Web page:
The Turtle benefits of two important improvements compared to many similar projects like
1) the shaft of the motor is only 1mm and the motor is inclined by less than 30 degrees.
Even with 1mm "wheel", the speed with a motor spinning at 12000 RPM will be 60cm/second, 20 times the robot length, rather fast for a small animal. With larger "wheels" and PWM or on-off control, no hope to get a good behaviour.
2) the motor is controlled by PFM, allowing very slow speed. With the same motor, speed can be 1mm per second.
What is PFM? see http://www.didel.com/PFMversusPWMforRobots.pdf
At power-up, the Turtle a waits for IR control of for actions on the push-button.
IR control uses a 3-channel proportional scheme successful in 2005 for less-than-10 grams indoor flying models. It is easy to implement on Arduino http://www.didel.com/Ir/RolloverControlWithArduino.pdf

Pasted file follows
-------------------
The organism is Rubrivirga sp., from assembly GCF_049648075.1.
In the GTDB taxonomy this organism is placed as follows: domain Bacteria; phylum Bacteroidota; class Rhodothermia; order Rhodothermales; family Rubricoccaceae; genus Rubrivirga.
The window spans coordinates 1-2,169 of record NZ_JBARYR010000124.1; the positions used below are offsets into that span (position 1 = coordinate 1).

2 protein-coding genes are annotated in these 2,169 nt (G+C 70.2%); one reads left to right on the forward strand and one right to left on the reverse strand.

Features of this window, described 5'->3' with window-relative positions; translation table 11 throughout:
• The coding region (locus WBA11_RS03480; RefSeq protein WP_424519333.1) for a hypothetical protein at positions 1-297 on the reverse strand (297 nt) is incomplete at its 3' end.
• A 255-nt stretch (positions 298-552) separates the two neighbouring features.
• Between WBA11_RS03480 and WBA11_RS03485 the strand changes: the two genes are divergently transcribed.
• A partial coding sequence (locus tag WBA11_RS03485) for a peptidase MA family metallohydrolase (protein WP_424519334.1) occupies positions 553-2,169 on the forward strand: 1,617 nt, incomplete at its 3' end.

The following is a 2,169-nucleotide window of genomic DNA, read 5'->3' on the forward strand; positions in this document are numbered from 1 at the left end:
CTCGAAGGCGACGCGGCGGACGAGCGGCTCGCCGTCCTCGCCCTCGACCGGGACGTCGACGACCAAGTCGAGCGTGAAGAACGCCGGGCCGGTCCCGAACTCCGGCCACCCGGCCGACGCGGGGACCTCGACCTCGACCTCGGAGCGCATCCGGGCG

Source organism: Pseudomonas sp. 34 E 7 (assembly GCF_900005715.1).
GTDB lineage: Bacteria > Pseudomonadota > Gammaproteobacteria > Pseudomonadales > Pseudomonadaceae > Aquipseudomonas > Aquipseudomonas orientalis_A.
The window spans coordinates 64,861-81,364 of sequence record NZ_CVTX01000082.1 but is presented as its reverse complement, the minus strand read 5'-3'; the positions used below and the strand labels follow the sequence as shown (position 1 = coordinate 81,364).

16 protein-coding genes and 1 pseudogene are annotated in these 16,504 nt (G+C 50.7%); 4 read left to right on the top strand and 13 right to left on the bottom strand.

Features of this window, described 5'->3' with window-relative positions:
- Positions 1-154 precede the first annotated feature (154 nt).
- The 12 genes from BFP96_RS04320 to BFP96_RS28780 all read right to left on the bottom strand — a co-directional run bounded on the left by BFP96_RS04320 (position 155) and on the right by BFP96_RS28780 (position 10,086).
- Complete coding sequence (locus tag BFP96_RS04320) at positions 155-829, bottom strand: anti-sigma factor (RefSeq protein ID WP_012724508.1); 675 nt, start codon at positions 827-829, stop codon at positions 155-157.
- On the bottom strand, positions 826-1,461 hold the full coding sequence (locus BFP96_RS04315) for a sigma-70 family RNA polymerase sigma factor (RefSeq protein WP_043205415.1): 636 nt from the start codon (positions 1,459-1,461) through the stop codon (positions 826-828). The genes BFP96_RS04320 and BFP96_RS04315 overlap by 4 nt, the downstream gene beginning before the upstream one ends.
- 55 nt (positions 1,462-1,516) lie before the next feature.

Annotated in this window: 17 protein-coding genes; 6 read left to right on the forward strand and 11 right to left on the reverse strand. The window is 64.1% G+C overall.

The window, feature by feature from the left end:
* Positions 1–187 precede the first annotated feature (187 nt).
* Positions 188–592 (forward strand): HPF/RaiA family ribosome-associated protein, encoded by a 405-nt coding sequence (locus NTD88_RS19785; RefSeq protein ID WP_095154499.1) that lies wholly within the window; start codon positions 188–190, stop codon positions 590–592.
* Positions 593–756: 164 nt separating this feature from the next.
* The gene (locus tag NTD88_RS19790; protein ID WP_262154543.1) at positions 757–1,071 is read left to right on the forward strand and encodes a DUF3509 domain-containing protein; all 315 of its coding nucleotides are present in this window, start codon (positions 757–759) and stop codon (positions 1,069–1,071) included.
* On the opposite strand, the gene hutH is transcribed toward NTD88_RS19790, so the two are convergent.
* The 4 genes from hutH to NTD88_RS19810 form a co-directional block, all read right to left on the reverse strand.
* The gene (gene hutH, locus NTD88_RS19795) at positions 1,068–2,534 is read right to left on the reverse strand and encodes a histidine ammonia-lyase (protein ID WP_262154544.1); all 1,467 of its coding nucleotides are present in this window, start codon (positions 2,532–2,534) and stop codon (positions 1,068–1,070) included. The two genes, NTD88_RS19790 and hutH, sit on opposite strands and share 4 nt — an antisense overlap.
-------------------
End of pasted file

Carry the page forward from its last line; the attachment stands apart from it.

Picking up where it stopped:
On the Turtle, decoding is made with a state machine. Synchronous programming handles the PFM in parallel.
Ballet demos are list of bytes that look like micro-controller instructions. One instruction sets the speed of the 2 motors (3 positive and 3 negative speed per motor) and the 2 possible duration of movement. Other instructions makes the robot spin at partial and full speed. More behaviors are programmed (it is more fun that writing a ballet!).
Ask for documentation if you read french.
The software uses less than 700 instructions. Ballets fill the rest of the 1K Microchip PIC 16F630.